Do you understand how your menstrual cycle impacts the way you train, play and perform? Being more clued up could help you more than you realise.

I read online this week that Actimet, an athlete monitoring platform, has added a menstrual cycle tracking component to its app.

After Lydia Ko talked so openly about suffering from period pains at last week’s Palos Verdes Championship, the announcement of the new feature couldn’t have come at a better time.

In short, it enables athletes to share information about their monthly cycle with their coaching team. That includes where they are in their cycle, how they’re feeling and what symptoms they have.

Coaches gain a valuable insight on how each phase of a woman’s cycle impact performance, injury and recovery. And can therefore tailor programmes with those physiological and psychological changes in mind to optimise training and performance.

And whilst the app is aimed at high-performing athletes, it’s a huge step for women’s sport in general.

By understanding how the menstrual cycle impacts the way women participate in sport, we:

  • Empower women to take up and stay in sport
  • Improve enjoyment for women in sport
  • Reduce injury and improve performance
  • Break the taboo and make everyone – men, women, coaches and athletes – comfortable about talking about periods

How your menstrual cycle impacts your golf game

I know what you’re thinking … how does any of this apply to golf?

Well actually, your menstrual cycle has a huge impact on how you play and concentrate, the sort of training you can do for your game away from the course, and even how you control your body temperature.

I’ve written before about how to harness your hormones to play better golf. But, starting from the day of your period, oestrogen and progesterone pretty much determine how you feel and how you play.

And it is absolutely possible to maximise your game based on how hormone levels change throughout the month.

Let’s just say you have a 28-day cycle. Here’s what happens to your hormones:

Day one

Aunt Flow arrives. Oestrogen and progesterone are at their lowest. It’s likely you’ll feel tired during this time, BUT you’ll also be able to build more muscle now than at any other time in your cycle.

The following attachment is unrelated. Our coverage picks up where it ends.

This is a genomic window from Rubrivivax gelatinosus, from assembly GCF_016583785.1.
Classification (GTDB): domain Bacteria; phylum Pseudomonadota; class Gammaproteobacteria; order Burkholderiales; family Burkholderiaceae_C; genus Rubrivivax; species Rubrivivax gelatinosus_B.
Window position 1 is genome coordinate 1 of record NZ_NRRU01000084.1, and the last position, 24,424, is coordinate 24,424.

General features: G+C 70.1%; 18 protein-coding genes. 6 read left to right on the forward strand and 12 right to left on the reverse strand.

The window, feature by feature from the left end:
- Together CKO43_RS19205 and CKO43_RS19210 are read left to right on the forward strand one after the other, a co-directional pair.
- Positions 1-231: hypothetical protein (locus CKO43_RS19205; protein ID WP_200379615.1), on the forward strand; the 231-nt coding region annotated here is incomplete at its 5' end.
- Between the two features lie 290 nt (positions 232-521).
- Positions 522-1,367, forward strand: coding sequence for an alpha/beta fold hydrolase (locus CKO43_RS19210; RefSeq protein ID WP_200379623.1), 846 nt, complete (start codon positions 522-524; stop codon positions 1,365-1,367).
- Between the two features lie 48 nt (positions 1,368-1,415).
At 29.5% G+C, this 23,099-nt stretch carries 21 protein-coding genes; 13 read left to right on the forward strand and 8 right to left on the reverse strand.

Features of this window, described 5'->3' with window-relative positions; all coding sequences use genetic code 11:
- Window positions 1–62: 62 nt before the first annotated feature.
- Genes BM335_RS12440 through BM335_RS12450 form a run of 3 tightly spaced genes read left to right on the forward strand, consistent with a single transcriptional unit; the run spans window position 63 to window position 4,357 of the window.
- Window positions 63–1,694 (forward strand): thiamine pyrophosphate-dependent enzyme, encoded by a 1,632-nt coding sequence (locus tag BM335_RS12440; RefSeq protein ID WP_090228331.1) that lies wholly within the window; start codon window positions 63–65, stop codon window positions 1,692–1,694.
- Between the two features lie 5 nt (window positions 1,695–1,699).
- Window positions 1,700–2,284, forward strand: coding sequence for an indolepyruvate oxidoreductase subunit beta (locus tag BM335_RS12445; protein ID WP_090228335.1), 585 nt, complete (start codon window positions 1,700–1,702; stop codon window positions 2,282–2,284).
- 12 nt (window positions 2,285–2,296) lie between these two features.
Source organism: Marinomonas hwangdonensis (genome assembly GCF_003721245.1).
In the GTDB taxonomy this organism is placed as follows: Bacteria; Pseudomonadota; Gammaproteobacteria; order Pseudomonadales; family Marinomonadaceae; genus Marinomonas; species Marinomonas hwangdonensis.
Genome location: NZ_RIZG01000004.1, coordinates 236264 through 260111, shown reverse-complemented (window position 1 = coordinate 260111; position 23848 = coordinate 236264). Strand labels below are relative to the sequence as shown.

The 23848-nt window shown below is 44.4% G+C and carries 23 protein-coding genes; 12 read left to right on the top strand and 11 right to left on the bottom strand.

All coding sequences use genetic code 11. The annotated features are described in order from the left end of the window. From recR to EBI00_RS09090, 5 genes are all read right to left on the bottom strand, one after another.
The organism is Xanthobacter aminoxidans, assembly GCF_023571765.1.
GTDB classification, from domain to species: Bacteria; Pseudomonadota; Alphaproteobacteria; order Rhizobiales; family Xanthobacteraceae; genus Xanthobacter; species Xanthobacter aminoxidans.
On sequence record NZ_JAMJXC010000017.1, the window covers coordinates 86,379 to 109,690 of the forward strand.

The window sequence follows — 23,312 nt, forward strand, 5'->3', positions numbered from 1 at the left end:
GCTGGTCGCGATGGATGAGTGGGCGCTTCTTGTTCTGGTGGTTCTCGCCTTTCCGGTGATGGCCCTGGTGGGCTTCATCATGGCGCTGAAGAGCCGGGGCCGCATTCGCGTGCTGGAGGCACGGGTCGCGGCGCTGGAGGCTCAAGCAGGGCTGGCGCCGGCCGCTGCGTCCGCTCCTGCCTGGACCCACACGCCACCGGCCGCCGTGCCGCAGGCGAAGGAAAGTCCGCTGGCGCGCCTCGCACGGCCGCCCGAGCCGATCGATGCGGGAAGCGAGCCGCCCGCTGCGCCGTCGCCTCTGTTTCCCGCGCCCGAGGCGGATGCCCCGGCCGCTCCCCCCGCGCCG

It’s a good time to hit the gym.

Day seven

As you enter the follicular phase, oestrogen rises rapidly. This is a natural mood-booster and means you’re likely to have more energy and motivation.

Keep up the work in the gym and make the most of feeling motivated.

Day 14

As oestrogen and progesterone peak around ovulation, this is when you’ll feel most active and energetic.

Schedule that knockout match, get on the range or spend some time on the putting green.

Day 21

The week before your period.

Oestrogen has fallen rapidly after ovulation but is starting to rise again, and your progesterone levels are rising too.

It’s time to dial back on exercise a bit. Choose nine holes and pick Pilates over HIIT classes.

Your basal body temperature is rising too so you’ll feel hotter than usual. Try wearing lose-fitting clothes and drink plenty of water.

You might also experience lower quality sleep during this time – a great excuse to spend more time in bed than you usually would.

How could menstrual cycle tracking impact participation in golf?

Our monthly cycles are about a lot more than just mood swings and chocolate cravings.

By understanding our menstrual cycles we empower women to play golf with their hormones rather than fighting against them.

Ramp up on the days they feel good and dial down on the days they don’t.

Remove the shame of those days when you feel tired, can’t concentrate and can’t be bothered.

And help women make the most of the days when their bodies are able to make the biggest improvements.

That is what will keep them coming back to the golf course.

After all, knowledge is power. But a better understanding of women's bodies and how it impacts how they play and train is even more valuable for everyone.

We're on a mission to break taboos and educate everyone about women's bodies in sports. If you're interested, we recommend reading our article about whether you should wear a sports bra when you play golf.